The rocks hold up better than fake flowers, for sure. But, some of the graves are well tended. My former neighbor, Elaine, gets visited often. It helps that her son now lives across the street in her old house.

Notice the rocks, her favorite bird, and fresh flowers.

Another thing I noticed was that any tomb cover on a grave was all cracked up. I’m not surprised, seeing how much the soil moves around here. The Jinks grave above shows this. Here’s another example.

It’s all cracked.

This cemetery is in a beautiful spot, surrounded by woods and little ponds. I enjoyed my time here so much.

There were doves and cardinals around this pond.

Remember the sign at the beginning that talked about a church? Most cemeteries have a church associated with them. There’s not one here now, but there was one across the road, here.

This is where the church was.

I’d noticed the sign before, since we drive by here often.

Church site.

Only today did I see the sign, which appears to be on the old entry. Aha.

Very descriptive.

I saw so much of historical interest here, right down the street! I look forward to writing up all the plants and animals I encountered.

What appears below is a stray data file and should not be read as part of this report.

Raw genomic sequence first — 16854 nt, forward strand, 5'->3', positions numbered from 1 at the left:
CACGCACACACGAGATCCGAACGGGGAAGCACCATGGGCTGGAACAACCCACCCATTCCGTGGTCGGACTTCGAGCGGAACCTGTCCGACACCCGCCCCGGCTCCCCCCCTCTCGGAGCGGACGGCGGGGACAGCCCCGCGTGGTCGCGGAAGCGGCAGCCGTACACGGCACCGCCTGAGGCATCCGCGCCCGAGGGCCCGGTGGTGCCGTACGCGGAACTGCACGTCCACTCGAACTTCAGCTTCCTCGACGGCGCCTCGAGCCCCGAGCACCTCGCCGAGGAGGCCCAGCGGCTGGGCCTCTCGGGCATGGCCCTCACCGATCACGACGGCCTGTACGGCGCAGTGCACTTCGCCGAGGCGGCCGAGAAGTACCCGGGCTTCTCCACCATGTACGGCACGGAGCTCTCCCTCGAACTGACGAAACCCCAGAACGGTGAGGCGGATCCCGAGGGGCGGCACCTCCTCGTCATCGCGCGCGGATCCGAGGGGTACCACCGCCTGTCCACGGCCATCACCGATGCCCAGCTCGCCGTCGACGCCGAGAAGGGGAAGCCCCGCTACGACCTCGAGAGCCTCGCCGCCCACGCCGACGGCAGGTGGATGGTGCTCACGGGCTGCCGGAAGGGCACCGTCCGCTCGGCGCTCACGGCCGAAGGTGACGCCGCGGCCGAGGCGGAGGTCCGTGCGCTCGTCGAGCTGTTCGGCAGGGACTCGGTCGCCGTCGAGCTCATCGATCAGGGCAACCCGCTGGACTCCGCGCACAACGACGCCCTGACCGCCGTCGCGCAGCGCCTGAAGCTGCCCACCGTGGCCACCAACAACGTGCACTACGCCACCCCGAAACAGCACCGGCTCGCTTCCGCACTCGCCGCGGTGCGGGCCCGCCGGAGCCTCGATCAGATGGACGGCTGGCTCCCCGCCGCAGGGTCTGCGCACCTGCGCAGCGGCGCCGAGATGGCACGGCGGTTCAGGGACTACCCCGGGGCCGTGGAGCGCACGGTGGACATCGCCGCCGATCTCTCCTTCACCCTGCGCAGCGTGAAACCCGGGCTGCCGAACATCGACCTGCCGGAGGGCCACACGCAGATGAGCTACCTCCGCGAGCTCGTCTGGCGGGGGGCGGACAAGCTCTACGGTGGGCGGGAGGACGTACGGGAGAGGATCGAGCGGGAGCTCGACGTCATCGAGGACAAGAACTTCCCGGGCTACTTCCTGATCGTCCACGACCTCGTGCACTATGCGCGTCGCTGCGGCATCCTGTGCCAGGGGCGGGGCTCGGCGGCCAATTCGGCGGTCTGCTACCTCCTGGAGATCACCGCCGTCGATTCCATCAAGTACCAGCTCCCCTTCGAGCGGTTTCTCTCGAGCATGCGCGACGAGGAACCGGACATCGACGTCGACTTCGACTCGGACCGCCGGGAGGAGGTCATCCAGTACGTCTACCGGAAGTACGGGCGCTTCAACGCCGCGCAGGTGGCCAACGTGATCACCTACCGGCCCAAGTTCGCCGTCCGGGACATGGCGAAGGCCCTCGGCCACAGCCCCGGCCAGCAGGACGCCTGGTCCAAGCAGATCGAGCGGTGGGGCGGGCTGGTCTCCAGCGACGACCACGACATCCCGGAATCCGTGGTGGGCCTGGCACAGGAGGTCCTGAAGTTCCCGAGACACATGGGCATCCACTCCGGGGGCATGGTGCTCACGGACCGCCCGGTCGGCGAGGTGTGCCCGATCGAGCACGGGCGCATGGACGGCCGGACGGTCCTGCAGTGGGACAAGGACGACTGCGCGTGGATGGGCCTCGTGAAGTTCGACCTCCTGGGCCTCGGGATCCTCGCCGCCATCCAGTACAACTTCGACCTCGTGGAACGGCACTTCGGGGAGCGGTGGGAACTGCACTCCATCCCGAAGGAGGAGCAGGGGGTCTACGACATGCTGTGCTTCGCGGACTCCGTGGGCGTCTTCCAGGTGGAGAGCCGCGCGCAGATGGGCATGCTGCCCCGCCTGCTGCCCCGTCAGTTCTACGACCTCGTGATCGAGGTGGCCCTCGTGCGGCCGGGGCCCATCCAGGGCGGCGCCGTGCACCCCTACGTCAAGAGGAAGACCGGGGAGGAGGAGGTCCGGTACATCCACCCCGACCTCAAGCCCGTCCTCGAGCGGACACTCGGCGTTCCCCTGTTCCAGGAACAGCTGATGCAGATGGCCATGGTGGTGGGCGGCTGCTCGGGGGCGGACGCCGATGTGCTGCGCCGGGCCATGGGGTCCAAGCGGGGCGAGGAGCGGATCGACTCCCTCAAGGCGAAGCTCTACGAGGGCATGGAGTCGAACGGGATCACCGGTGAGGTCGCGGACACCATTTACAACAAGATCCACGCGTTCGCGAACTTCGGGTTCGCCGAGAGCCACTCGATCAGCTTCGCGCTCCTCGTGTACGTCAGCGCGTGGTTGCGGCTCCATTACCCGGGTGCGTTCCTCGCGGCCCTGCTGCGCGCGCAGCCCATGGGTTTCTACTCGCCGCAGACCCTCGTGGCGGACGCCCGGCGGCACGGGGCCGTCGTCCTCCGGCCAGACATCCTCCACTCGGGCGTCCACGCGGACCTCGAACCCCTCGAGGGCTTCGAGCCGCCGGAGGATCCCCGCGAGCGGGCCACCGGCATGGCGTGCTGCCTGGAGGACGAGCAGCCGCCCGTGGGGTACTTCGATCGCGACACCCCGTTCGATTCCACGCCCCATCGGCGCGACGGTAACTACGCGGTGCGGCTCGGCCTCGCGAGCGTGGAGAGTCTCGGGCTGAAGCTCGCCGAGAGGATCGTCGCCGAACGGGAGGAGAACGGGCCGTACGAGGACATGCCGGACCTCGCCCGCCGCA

The History of Our Cemetery

You may know we have a grave on our property, with (as far as we can tell) just one person buried there, Heinrich Rentsch (1826-1888). I have tried to learn more about him, but my skills aren’t too great. I do know that we want to repair his headstone, which cattle knocked over in 2012.

My oldest photo of this. I know I wrote a lot about this once…but I sure can’t find it.
Look, I found a crawfish while waiting on Holly.

I was contacted by Holly Jentsch (names are sure similar around here), who is doing official research on cemeteries in the area. She’s working with the Milam County Historical Commission to GPS all graves/cemeteries in Milam County for the Texas Historical Commission Atlas as well as document the sites. She wanted to check out the site on our property. Of course, I said yes, but it took a while to get together, what with all the snow, family stuff, etc.

Yesterday was really windy, so it was a perfect day to stay outside and interact and not breathe on each other. Holly and I got a good look at the part of the headstone we are keeping by the RV, then hiked (along with Vlassic) to the fenced-in area where the rest of the stone is.

We had a great time talking as we walked around our pasture. Holly likes to walk, too, and it turned out we have a ridiculous amount of things in common, plus she lives next door to my friend, Donna. So, now I know who “the neighbor with all the dogs” is. Small counties are really small. Anyway, it sure was fun to talk to someone. It’s such a rare treat (especially since I haven’t even left the ranch since last week).